Courtesy of Bloodshot Records
Courtesy of Bloodshot Records

Citizen Exene

A punk rock legend makes her home in mid-Missouri.

By Lindsay Eanet | Oct. 14, 2008


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The images that usually cover the surface of mid-Missouri are those of expansive grasslands, cattle farms and giant billboards sporting Bible verses or support for ethanol. None of these images is decidedly "punk rock." Punk is an urban movement, convention says, a beast out of New York, London and L.A. It thrives best in cities.

But, in the same manner that punk rock has been telling convention to go screw itself since its birth some 30 years ago, Exene Cervenka, frontwoman of legendary L.A. band X, is still proving punk can thrive everywhere, even in rural Central Missouri, where she resides, south of Columbia.

"We're really happy where we are," Cervenka says. "We're isolated, which we like - not being near a city. Except there's St. Louis and Columbia to go to, so we're pretty good."

And while X remains a seminal band in L.A., Cervenka found it hard to be creative there.

"Living in Los Angeles is like living in a glossy, airbrushed magazine ad night and day where you're just trapped in this artificial world of people who are desperately trying to be famous," she says. "So that's what you're up against - the people you just met, and I just find it really impossible to thrive creatively in an area where everyone's trying specifically to be famous."

But punk doesn't need a city to thrive, and Cervenka recognizes the "punk" ethic in more rural genres. Throughout the years, X has covered country and blues songs by artists such as Leadbelly and Merle Haggard.

"Old-school Americana is punk rock," Cervenka says. "Punk rock is bluegrass or mountain music in that it tells the story. It's fast and driving, and playing for just folk. Punk rock is for people. It's not elitist music. And we picked up on that in the '70s, how bluegrass and punk were really the same thing. We always think of punk rock as folk music."

X formed in 1977, a year associated with the birth of punk. After an 11-year hiatus, the band reformed in 2004 and is still making music.

"In 30 years you get to be either mortal enemies or past the point of being friends, and we're past the point of being friends," Cervenka says. "It's hard to be proud of ourselves that we've been around a long time, but we also realize how lucky we are. We don't take it for granted because it's a second chance. We're a better band on some levels than we were in the early days. We appreciate what we have more."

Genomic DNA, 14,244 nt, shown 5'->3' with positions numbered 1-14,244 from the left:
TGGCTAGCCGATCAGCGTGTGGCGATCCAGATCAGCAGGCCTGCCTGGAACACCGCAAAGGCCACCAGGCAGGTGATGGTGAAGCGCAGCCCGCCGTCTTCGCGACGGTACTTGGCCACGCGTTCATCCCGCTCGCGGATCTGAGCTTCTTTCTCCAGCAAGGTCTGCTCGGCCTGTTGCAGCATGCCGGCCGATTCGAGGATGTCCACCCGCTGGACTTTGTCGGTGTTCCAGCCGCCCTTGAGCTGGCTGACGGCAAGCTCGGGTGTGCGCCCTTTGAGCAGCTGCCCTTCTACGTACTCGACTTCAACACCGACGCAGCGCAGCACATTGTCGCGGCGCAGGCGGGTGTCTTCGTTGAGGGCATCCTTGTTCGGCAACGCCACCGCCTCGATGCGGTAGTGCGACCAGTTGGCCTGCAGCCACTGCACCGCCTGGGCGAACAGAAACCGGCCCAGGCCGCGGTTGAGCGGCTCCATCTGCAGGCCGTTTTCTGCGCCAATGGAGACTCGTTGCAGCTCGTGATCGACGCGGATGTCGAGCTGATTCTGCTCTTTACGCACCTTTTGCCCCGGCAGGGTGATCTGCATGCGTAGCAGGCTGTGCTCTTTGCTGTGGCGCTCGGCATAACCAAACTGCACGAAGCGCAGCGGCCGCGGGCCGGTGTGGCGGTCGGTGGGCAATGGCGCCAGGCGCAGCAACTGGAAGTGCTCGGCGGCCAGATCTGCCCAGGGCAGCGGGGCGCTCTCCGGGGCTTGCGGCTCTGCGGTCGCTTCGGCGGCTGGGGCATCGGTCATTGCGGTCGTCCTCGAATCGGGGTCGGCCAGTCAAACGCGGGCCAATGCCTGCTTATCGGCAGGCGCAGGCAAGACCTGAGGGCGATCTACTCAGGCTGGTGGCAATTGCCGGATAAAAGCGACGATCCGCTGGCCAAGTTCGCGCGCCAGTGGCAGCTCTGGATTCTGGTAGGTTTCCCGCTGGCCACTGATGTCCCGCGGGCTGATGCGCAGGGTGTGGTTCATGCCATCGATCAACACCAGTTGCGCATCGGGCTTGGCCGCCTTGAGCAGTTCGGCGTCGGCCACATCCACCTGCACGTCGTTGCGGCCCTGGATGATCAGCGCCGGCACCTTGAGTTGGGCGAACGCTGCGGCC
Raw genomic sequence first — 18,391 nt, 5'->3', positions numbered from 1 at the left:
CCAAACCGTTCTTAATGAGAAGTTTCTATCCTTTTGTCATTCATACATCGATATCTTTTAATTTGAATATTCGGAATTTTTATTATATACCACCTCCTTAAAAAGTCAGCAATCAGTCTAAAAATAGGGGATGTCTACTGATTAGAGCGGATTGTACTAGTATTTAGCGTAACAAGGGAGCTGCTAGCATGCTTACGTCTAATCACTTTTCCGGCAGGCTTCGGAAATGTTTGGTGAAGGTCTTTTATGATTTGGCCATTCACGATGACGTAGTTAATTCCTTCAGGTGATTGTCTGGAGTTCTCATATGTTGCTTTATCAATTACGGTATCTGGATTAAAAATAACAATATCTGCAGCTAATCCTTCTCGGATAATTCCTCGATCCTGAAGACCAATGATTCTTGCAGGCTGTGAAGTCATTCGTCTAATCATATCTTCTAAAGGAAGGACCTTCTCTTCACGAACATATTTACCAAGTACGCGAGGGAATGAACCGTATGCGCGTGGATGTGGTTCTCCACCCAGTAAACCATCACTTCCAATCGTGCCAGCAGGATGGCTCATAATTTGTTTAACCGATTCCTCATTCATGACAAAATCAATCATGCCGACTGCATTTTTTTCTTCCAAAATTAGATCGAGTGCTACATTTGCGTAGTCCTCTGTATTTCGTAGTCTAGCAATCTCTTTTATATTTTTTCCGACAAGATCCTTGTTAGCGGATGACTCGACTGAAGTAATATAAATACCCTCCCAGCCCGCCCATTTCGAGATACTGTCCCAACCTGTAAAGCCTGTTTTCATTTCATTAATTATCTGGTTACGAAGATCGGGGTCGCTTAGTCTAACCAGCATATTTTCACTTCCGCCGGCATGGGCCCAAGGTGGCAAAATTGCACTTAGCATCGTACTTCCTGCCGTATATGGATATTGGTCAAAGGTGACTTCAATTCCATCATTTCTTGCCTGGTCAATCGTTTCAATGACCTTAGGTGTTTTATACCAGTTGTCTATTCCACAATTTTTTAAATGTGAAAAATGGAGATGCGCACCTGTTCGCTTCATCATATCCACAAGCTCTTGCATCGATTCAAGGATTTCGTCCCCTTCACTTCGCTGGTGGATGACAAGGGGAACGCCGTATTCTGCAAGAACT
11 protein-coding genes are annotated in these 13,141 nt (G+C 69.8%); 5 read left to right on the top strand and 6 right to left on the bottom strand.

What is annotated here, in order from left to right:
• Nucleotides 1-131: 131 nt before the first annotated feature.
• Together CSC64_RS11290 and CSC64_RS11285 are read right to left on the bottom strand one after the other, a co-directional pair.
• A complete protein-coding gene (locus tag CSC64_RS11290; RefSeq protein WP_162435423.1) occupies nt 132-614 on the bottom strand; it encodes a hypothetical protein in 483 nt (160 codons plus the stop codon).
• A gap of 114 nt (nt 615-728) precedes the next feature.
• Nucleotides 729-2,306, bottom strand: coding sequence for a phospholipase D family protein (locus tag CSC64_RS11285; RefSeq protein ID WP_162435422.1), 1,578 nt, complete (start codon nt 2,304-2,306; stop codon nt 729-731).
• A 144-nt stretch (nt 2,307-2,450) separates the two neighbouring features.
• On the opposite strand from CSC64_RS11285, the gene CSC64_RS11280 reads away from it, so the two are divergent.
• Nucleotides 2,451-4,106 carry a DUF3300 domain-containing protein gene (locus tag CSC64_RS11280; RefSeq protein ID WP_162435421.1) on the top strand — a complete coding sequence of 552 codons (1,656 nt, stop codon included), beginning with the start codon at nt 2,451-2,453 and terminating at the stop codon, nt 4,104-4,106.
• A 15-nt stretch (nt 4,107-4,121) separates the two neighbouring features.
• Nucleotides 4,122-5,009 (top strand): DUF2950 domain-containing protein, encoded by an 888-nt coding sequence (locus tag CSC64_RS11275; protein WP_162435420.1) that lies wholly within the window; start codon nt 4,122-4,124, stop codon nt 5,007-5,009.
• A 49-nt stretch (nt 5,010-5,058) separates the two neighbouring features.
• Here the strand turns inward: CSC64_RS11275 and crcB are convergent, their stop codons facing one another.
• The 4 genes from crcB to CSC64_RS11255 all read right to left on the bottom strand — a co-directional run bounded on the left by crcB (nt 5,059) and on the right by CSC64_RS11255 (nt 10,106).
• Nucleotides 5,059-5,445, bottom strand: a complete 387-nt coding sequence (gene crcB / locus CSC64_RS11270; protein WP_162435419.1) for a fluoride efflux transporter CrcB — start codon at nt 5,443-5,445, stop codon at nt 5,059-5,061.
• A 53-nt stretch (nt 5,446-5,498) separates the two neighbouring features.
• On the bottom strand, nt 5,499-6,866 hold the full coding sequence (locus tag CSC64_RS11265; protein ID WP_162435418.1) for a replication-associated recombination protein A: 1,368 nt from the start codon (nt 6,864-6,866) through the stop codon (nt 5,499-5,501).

Cervenka says despite the fragmentation of punk into many subcultures, there remains a unified punk ideal.

"It's survived for 30 years and that's really amazing," Cervenka says. "I didn't know that people would still be embracing the punk concept."

Whereas rock 'n' roll may have been a boys' club, Cervenka says punk was a movement for everyone regardless of race or gender, giving the example of the essential punk movie, "The Decline of Western Civilization," directed by Penelope Spheeris.

"There were a lot of women in the movie and in the band," Cervenka says. "It was pretty egalitarian. But everyone had just come out of the '60s. We were tired of the hippie things but we wanted to be something completely new. It meant women playing instruments for one thing, instead of being backup singers. But a lot of those bands got lost in the shuffle and by the time they were picked up, it was The Go-Go's."

While sexism was uncommon, she says, the double-edged sword of egalitarianism is that everyone ran the same risk of being involved in a post-show brawl.

"I've gotten punched several times, just being a punk rocker," Cervenka says.

Over the years, Cervenka has been involved with other bands, including Auntie Christ, The Knitters and the Original Sinners. She still tours and records with X, who are working on new material, and she's recording a solo album at Columbia's Red Boots studio.

"There will be session musicians, but it's not going to be a bombastic thing," she says. "It's going to be me with an acoustic guitar for the most part. It's been a while."

Music isn't her only creative endeavor. Cervenka began making mixed-media collages in the '90s and had her first show at the Santa Monica Museum of Art in 2005. Her most recent installations, "Epic Hero" and "The Spirits are Alive and Well," were shown at New York's DCKT gallery this past summer.

"It's very much like being a kid again and having an art project where you're gluing pieces of paper together," Cervenka says.

Cervenka says her next art exhibit, 'Vanishing,' will be focused on life in rural Missouri.

"I go to farm auctions and the Salvation Army and estate sales, and their guns and items are auctioned off," she says. "You get an idea of who these people were, what they collected, what they loved."

Cervenka uses yet another creative discipline - this time, poetry - to commune with loved ones. She created a poetry fanzine, "DARK STAR DUST," so friends and family members could share their work with one another.

"I created this publication for all the friends of mine and people I admire," she says. "They would get copies of this fanzine and get to know each other by reading each other's poetry. My sister in upstate New York could meet my friend who lives in Vermont and they could get to know each other by reading each other's poetry and maybe become friends."

Cervenka got involved with Columbia's Citizen Jane Film Festival after speaking with a friend about the event and will be performing at the afterparty at Mojo's Friday night.

"I'm pretty excited about the whole thing," Cervenka says. "I want to see the movie 'Trouble the Water.' I'm really just excited all these women in the closest town I can go to who are doing cultural activities and just have some interactions."

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